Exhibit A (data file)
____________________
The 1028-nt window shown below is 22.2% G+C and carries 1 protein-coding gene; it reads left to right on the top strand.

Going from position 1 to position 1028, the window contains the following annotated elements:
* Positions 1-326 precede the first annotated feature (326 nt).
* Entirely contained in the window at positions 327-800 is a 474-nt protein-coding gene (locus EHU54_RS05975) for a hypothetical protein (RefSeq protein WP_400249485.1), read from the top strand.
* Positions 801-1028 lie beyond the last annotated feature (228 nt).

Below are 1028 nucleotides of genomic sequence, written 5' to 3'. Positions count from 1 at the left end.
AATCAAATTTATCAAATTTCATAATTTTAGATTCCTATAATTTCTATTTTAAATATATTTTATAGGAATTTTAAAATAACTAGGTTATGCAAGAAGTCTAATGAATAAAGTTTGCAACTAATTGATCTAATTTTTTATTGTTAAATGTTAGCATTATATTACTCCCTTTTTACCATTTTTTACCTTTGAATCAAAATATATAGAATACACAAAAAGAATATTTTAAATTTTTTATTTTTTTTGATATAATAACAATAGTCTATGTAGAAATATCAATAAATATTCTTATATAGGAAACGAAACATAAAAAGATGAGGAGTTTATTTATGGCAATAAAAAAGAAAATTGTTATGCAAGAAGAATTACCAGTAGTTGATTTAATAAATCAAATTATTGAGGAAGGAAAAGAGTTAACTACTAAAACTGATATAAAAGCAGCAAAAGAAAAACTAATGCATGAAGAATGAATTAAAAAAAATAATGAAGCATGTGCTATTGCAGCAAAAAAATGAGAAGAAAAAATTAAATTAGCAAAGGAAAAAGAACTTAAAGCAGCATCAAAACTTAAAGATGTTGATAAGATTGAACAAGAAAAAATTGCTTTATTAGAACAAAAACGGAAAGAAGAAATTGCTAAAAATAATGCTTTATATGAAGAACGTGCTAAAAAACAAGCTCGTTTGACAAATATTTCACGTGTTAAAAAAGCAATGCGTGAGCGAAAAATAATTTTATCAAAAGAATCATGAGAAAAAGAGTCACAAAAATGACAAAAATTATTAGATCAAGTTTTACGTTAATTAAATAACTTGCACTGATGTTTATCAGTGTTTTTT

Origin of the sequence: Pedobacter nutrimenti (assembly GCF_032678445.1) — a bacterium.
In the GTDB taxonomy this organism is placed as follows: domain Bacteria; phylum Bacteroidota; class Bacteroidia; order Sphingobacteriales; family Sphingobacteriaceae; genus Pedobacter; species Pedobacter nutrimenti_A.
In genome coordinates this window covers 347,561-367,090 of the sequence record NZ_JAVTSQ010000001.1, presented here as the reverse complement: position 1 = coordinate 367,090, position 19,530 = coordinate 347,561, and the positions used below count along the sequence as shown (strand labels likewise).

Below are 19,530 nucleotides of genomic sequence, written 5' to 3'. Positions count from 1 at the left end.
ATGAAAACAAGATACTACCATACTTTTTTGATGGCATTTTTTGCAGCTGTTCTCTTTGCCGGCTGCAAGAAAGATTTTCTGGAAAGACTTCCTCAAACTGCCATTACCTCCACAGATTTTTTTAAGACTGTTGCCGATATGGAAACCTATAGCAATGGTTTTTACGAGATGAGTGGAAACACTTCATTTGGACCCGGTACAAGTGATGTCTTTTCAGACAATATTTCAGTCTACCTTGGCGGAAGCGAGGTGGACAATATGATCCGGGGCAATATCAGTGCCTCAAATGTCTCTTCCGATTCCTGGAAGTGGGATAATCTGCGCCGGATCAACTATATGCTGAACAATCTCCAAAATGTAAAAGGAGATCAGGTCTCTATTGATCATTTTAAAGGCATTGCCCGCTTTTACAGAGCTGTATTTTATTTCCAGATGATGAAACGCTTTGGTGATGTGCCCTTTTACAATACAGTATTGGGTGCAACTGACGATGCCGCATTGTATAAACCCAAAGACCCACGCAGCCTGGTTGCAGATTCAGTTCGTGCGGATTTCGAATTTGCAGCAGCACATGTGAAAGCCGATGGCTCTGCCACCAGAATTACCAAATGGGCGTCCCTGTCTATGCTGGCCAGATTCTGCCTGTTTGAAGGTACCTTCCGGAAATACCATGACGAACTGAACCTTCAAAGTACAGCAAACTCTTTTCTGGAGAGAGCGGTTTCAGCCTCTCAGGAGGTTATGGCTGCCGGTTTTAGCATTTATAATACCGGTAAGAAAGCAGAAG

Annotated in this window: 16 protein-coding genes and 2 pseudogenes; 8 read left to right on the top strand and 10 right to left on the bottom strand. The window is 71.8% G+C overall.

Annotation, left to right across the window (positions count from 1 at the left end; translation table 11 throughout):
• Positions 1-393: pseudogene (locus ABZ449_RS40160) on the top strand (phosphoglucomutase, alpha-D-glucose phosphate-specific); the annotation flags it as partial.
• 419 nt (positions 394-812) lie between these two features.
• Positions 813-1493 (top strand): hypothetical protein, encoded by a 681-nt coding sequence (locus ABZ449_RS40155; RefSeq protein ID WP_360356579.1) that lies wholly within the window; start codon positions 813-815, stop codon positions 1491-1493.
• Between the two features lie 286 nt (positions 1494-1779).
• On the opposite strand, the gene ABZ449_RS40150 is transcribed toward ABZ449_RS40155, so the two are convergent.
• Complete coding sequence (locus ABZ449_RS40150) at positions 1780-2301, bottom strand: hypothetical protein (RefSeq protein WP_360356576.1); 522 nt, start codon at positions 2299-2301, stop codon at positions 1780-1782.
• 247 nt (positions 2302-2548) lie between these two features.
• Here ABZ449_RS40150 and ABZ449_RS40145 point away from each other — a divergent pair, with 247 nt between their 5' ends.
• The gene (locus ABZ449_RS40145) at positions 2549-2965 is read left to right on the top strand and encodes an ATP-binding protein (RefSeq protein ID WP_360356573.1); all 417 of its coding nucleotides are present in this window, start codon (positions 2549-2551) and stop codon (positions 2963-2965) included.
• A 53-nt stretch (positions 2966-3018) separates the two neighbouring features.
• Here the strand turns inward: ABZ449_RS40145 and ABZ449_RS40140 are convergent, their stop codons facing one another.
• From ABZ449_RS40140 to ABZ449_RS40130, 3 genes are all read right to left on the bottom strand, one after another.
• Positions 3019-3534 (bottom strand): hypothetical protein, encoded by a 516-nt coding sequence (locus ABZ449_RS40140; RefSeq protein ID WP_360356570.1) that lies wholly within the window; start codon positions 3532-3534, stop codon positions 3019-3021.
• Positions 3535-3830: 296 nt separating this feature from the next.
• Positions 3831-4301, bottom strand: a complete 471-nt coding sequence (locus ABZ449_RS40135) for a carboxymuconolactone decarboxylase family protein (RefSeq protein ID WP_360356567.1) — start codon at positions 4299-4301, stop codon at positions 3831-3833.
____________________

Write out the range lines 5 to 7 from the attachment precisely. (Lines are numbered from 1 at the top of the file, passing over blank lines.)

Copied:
* Positions 801-1028 lie beyond the last annotated feature (228 nt).

Below are 1028 nucleotides of genomic sequence, written 5' to 3'. Positions count from 1 at the left end.
AATCAAATTTATCAAATTTCATAATTTTAGATTCCTATAATTTCTATTTTAAATATATTTTATAGGAATTTTAAAATAACTAGGTTATGCAAGAAGTCTAATGAATAAAGTTTGCAACTAATTGATCTAATTTTTTATTGTTAAATGTTAGCATTATATTACTCCCTTTTTACCATTTTTTACCTTTGAATCAAAATATATAGAATACACAAAAAGAATATTTTAAATTTTTTATTTTTTTTGATATAATAACAATAGTCTATGTAGAAATATCAATAAATATTCTTATATAGGAAACGAAACATAAAAAGATGAGGAGTTTATTTATGGCAATAAAAAAGAAAATTGTTATGCAAGAAGAATTACCAGTAGTTGATTTAATAAATCAAATTATTGAGGAAGGAAAAGAGTTAACTACTAAAACTGATATAAAAGCAGCAAAAGAAAAACTAATGCATGAAGAATGAATTAAAAAAAATAATGAAGCATGTGCTATTGCAGCAAAAAAATGAGAAGAAAAAATTAAATTAGCAAAGGAAAAAGAACTTAAAGCAGCATCAAAACTTAAAGATGTTGATAAGATTGAACAAGAAAAAATTGCTTTATTAGAACAAAAACGGAAAGAAGAAATTGCTAAAAATAATGCTTTATATGAAGAACGTGCTAAAAAACAAGCTCGTTTGACAAATATTTCACGTGTTAAAAAAGCAATGCGTGAGCGAAAAATAATTTTATCAAAAGAATCATGAGAAAAAGAGTCACAAAAATGACAAAAATTATTAGATCAAGTTTTACGTTAATTAAATAACTTGCACTGATGTTTATCAGTGTTTTTT